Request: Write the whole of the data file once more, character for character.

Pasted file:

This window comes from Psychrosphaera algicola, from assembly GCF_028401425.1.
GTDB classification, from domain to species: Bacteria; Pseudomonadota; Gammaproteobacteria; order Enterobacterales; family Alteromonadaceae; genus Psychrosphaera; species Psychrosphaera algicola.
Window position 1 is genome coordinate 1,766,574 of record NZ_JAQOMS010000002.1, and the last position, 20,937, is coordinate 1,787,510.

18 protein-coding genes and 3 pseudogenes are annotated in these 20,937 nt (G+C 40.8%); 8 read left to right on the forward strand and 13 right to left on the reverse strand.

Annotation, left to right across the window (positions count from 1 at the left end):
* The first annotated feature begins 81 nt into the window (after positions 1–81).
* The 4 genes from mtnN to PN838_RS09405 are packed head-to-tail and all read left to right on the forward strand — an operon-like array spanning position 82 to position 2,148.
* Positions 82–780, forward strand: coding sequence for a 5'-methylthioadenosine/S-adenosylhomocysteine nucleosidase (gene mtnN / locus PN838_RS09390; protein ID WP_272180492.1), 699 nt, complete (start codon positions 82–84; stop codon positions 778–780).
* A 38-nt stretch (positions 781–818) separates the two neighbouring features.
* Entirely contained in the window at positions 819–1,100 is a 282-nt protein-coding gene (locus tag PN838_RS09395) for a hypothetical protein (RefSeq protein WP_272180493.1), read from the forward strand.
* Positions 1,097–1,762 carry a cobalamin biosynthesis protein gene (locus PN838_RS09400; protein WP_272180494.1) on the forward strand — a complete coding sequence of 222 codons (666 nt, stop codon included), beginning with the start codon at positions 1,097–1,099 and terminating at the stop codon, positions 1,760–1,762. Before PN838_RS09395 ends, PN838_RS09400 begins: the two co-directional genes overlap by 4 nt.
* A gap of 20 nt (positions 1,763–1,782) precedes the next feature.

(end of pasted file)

This window comes from Psychrosphaera algicola, from assembly GCF_028401425.1.
GTDB classification, from domain to species: Bacteria; Pseudomonadota; Gammaproteobacteria; order Enterobacterales; family Alteromonadaceae; genus Psychrosphaera; species Psychrosphaera algicola.
Window position 1 is genome coordinate 1,766,574 of record NZ_JAQOMS010000002.1, and the last position, 20,937, is coordinate 1,787,510.

18 protein-coding genes and 3 pseudogenes are annotated in these 20,937 nt (G+C 40.8%); 8 read left to right on the forward strand and 13 right to left on the reverse strand.

Annotation, left to right across the window (positions count from 1 at the left end):
* The first annotated feature begins 81 nt into the window (after positions 1–81).
* The 4 genes from mtnN to PN838_RS09405 are packed head-to-tail and all read left to right on the forward strand — an operon-like array spanning position 82 to position 2,148.
* Positions 82–780, forward strand: coding sequence for a 5'-methylthioadenosine/S-adenosylhomocysteine nucleosidase (gene mtnN / locus PN838_RS09390; protein ID WP_272180492.1), 699 nt, complete (start codon positions 82–84; stop codon positions 778–780).
* A 38-nt stretch (positions 781–818) separates the two neighbouring features.
* Entirely contained in the window at positions 819–1,100 is a 282-nt protein-coding gene (locus tag PN838_RS09395) for a hypothetical protein (RefSeq protein WP_272180493.1), read from the forward strand.
* Positions 1,097–1,762 carry a cobalamin biosynthesis protein gene (locus PN838_RS09400; protein WP_272180494.1) on the forward strand — a complete coding sequence of 222 codons (666 nt, stop codon included), beginning with the start codon at positions 1,097–1,099 and terminating at the stop codon, positions 1,760–1,762. Before PN838_RS09395 ends, PN838_RS09400 begins: the two co-directional genes overlap by 4 nt.
* A gap of 20 nt (positions 1,763–1,782) precedes the next feature.